New York Officially Bans Discrimination Against Natural Hair


On July 3, California became the first state to pass legislation that bans discrimination based on natural hairstyles. Now, New York has followed, with Gov. Andrew Cuomo’s signing of Assembly Bill 07797, which “prohibits race discrimination based on natural hair or hairstyles,” into law. This is a major step forward, considering the statistics: Black women are 50 percent more likely to be sent home or know a black woman sent home from work because of her hair.

This new law signed on July 12 solidifies the new guidelines introduced by the New York Commission on Human Rights back in February, which called for protection of citizens’ right to wear “natural hair, treated or untreated hairstyles such as locs, cornrows, twists, braids, Bantu knots, fades, Afros, and/or the right to keep hair in an uncut or untrimmed state.”

The bill is an amendment to New York state’s Human Rights Law and Dignity for All Students Act, which affirms that racial discrimination extends to “traits historically associated with race, including but not limited to hair texture and protective hairstyles.”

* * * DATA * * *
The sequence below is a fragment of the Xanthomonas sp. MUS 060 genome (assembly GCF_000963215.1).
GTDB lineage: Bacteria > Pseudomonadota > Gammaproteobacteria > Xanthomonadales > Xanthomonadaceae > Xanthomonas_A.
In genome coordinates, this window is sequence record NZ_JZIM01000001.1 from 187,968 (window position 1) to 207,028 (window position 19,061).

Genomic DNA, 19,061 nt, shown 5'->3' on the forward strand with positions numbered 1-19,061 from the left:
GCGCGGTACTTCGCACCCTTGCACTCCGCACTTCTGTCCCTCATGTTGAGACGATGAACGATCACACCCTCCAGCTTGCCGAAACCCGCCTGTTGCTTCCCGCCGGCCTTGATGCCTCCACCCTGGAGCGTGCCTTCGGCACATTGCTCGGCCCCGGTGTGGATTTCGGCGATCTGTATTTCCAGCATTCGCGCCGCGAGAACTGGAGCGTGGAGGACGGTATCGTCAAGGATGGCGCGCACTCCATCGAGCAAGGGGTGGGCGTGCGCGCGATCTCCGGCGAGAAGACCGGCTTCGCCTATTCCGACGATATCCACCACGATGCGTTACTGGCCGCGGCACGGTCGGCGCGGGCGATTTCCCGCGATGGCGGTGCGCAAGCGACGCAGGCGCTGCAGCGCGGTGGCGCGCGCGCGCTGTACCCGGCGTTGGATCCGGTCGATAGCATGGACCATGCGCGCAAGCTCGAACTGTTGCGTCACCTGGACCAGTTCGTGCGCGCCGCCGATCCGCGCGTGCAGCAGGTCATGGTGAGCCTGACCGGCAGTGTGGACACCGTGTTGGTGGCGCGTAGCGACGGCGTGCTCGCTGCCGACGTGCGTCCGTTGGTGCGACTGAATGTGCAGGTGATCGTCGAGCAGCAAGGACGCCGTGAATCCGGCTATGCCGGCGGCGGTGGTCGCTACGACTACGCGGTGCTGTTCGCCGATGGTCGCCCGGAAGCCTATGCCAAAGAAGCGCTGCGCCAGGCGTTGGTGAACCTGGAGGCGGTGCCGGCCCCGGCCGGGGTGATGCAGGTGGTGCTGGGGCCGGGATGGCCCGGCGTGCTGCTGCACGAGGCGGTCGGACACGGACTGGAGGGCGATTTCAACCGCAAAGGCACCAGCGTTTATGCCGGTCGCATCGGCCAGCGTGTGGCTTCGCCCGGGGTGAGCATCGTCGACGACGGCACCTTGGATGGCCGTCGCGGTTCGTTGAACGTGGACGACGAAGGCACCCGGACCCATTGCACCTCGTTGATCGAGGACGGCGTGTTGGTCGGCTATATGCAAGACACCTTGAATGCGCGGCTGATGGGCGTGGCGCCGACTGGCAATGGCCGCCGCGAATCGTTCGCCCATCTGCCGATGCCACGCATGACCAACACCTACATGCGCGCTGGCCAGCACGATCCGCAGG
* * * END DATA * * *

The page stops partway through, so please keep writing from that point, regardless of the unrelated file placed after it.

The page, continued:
In California, the comparable bill is known as The CROWN Act (CROWN stands for Creating a Respectful and Open World for Natural hair, an initiative fronted by the National Urban League, Color of Change, Western Center on Law and Poverty, and Dove). It states that any workplace policy that prohibits hairstyles like “afros, braids, twists, and locks, have a disparate impact on Black individuals as these policies are more likely to deter Black applicants and burden or punish Black employees than any other group.”

New York Assembly member Tremaine Wright, a black woman who has worn her hair natural for 17 years, says in a statement that she was “determined a legislative fix was in order” and wanted to see the CROWN Act carried out in her state. “I am beyond proud to have done so, and for New York to be the first state to have had this historic bill passed in both chambers,” she said.



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